Will It Hurt My DUI Case If I Can’t Remember The Details Of My Arrest?
Most people who are arrested for a DUI don’t remember all of the details from the time they were pulled over to the time they were released from jail. Typically, people who have a lower alcohol level or a higher tolerance for alcohol will be able to remember more details. When people encounter very stressful situations—like seeing police lights behind them—they tend to go into shock. People start having racing thoughts about what is about to happen and whether they have had too much to drink, all while trying to deal with an officer who will often have a flashlight in their face and will be asking questions.
The officer will also require that they multi-task, such as by asking for information while having the driver retrieve their license, insurance, and registration. When people have to multi-task while under stress, it becomes harder for them to remember the details of what happened. Oftentimes, people are worried there is alcohol on their breath, so they may be more focused on trying not to talk directly to the officer and instead trying to speak and breathe more toward the center of the vehicle. Drivers who have been pulled over also tend to avoid making eye contact with the officers so they cannot see if their eyes are red or watery.
The officer will likely ask the driver to submit to field sobriety tests, which involves following the back-and-forth movement of the officer’s finger within a foot or 15 inches of their nose. People have to try to do what the officer is asking of them and listen to everything he or she is saying at the same time. With so much going on at once, people often have difficulty remembering the details.
An individual should not be overly concerned if they don’t remember everything that happened at the scene of a DUI arrest. It is quite common that people don’t remember much at all from the incident, often caused by the shock factor. Of course, other times, memory complications do come from actual impairment from the drugs, alcohol, or both. Over time, some people start remembering the details, or their memory will come back once they read the police report. Depending on which police agency conducts the arrest, we may have access to the officer’s body or dash camera, which might include footage of how the individual performed on the field sobriety tests. Watching those videos can also help jog the memory of the individual who was arrested.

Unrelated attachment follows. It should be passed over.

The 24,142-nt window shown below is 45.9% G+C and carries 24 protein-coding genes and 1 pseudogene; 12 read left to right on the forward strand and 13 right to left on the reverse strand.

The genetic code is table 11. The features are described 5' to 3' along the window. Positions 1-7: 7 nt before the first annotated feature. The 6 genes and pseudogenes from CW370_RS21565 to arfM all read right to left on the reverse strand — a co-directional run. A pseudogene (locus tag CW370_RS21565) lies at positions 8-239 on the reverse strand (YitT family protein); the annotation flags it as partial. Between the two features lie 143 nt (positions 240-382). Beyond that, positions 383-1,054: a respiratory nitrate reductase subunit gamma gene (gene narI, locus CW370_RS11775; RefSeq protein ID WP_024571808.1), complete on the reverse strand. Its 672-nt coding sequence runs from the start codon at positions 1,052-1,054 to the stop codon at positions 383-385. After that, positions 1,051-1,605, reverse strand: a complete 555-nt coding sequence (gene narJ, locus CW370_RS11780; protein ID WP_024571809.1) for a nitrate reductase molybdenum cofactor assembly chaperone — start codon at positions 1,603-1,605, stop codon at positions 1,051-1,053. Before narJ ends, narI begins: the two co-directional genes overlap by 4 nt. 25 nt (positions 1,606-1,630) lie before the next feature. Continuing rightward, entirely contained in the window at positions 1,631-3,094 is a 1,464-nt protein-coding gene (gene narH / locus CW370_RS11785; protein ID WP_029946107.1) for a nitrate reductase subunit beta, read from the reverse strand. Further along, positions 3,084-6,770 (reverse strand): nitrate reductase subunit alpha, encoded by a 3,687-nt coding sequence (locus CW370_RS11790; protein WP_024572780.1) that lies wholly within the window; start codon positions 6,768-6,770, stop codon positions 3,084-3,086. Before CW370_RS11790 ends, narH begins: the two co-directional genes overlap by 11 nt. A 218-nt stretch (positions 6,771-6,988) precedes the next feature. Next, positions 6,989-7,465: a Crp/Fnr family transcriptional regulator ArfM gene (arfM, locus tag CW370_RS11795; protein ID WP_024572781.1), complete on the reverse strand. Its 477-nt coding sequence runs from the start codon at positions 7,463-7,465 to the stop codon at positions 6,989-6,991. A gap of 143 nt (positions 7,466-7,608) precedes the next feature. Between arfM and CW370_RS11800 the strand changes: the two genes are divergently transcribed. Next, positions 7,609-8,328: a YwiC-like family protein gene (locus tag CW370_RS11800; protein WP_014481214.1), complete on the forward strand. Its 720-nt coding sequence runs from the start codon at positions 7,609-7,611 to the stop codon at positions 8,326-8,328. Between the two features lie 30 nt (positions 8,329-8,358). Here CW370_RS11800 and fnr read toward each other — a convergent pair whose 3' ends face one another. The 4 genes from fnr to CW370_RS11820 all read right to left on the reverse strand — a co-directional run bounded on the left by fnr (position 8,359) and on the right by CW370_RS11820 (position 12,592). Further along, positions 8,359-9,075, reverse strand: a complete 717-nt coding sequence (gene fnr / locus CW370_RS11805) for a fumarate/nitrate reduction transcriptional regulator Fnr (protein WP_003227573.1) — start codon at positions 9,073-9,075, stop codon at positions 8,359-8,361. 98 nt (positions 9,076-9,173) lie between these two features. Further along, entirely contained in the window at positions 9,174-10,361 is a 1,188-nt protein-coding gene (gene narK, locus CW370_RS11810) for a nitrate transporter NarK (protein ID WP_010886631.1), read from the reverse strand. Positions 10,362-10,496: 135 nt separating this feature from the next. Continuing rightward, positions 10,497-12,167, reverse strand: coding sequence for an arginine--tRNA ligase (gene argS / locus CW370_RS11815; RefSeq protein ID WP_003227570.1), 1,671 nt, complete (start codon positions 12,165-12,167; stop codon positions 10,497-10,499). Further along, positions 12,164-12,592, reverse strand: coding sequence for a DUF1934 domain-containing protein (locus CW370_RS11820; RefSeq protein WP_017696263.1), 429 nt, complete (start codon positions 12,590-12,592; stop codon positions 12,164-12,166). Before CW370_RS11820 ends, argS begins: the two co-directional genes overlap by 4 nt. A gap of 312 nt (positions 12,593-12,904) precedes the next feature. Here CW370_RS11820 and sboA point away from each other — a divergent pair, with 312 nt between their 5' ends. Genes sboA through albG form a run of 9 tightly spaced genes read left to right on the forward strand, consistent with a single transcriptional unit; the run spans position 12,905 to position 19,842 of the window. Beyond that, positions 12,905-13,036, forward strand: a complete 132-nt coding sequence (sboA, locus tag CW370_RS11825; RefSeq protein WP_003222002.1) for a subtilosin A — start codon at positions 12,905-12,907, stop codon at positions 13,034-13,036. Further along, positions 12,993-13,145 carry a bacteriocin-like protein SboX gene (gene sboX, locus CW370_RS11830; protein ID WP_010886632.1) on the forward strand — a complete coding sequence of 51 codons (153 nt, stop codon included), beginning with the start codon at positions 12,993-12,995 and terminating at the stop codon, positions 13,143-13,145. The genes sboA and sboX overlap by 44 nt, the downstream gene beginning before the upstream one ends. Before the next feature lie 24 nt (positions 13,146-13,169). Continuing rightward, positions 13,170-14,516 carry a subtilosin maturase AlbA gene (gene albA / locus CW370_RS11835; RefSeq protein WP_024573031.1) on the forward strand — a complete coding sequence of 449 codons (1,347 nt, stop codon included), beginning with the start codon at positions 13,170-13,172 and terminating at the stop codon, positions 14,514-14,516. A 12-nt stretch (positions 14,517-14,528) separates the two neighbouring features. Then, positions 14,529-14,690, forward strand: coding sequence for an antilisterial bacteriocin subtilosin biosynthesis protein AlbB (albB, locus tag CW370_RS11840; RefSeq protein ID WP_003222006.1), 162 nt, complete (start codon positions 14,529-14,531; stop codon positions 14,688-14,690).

It’s not necessary for the attorney to know every single detail in order to handle someone’s DUI case. I just want to know how much the client remembers, as this will help me evaluate the case and know what we are dealing with. When I meet with someone, I ask a lot of important questions. However, if someone can’t remember, they are not required to answer, of course. A person should never decide not to call an attorney because they are embarrassed that they won’t remember everything or worried that they will look bad. They should call an attorney right away.
As soon as someone who was arrested and charged with DUI is released from jail, I always recommend they hydrate, sleep, and then call the attorney while the event is still fresh in their mind. Although they might not remember most of what happened, they can still help the attorney understand the procedures. I have handled thousands of DUI defenses over the last 28+ years, yet my clients still provide me valuable information because I am never there when they get pulled over and arrested. It is really important for a person to talk to an attorney, regardless of whether they remember everything, some things, or nothing at all.